Tap 2
Further develop rhythmic skills through games and exercises, broaden tap vocabulary with time-steps, turns, and backwards movements, and advance eye-hand coordination. Learn to count steps, combine steps to create and recall sequencing, and perform call-and-response type exercises independently.

Tap 3
Continue to develop tap vocabulary, learning new steps. Be able to verbalize and communicate regarding tap steps. Execute known tap steps in longer sequences, interact with other tappers based on keeping track of counts, and perform independently. Gain improvisational skills to self-create sequences that fit without certain counts. Learn to tap at different tempos, keeping a steady rate, and learning to vary tempos, where music guides.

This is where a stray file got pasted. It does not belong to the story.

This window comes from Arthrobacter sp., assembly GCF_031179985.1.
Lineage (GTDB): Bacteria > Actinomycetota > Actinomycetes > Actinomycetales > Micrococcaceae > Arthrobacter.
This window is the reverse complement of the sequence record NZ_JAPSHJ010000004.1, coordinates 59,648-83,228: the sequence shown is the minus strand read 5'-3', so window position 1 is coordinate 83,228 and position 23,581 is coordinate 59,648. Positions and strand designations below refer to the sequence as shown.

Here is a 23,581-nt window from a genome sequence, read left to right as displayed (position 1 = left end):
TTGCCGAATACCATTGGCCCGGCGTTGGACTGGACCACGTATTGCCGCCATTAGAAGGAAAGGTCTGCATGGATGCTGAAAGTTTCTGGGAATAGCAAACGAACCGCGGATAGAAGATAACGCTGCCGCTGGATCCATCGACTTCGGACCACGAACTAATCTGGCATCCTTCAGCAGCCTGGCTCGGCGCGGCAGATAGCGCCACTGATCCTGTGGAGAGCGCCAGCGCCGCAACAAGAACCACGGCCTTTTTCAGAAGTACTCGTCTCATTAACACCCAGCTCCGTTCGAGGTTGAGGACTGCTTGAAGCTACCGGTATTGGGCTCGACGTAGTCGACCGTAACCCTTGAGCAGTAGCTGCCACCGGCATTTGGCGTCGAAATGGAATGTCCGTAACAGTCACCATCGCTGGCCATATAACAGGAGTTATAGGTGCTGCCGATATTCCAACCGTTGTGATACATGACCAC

Tap 4
Perform in the context of a broad tap vocabulary at a high-functioning level: capable of varying tempo, memorizing quickly, and quick improvisational skills. Know how to count music and execute tap skills that interact with, complement, or coincide with the song’s underlying rhythms. Be capable of communicating tap choreography with proper vocabulary, and teaching classmates when collaborating on choreography project.

Teen Tap
For the teen who is wanting to begin in the style of tap, or return to tap at an older age, this introductory tap class (re)teaches skills at an elementary level, in a more mature, but fun context. Technique is taught with a focus on proper execution of basic tap steps, as confidence is gained in the footwork, and new steps are memorized. A fun class to take in order to improve upon rhythmic skills, come to a better understanding of musicality and timing, and use different body parts to execute a fun style of dance!

JAZZ CURRICULUM: Class offerings & descriptions


Jazz 1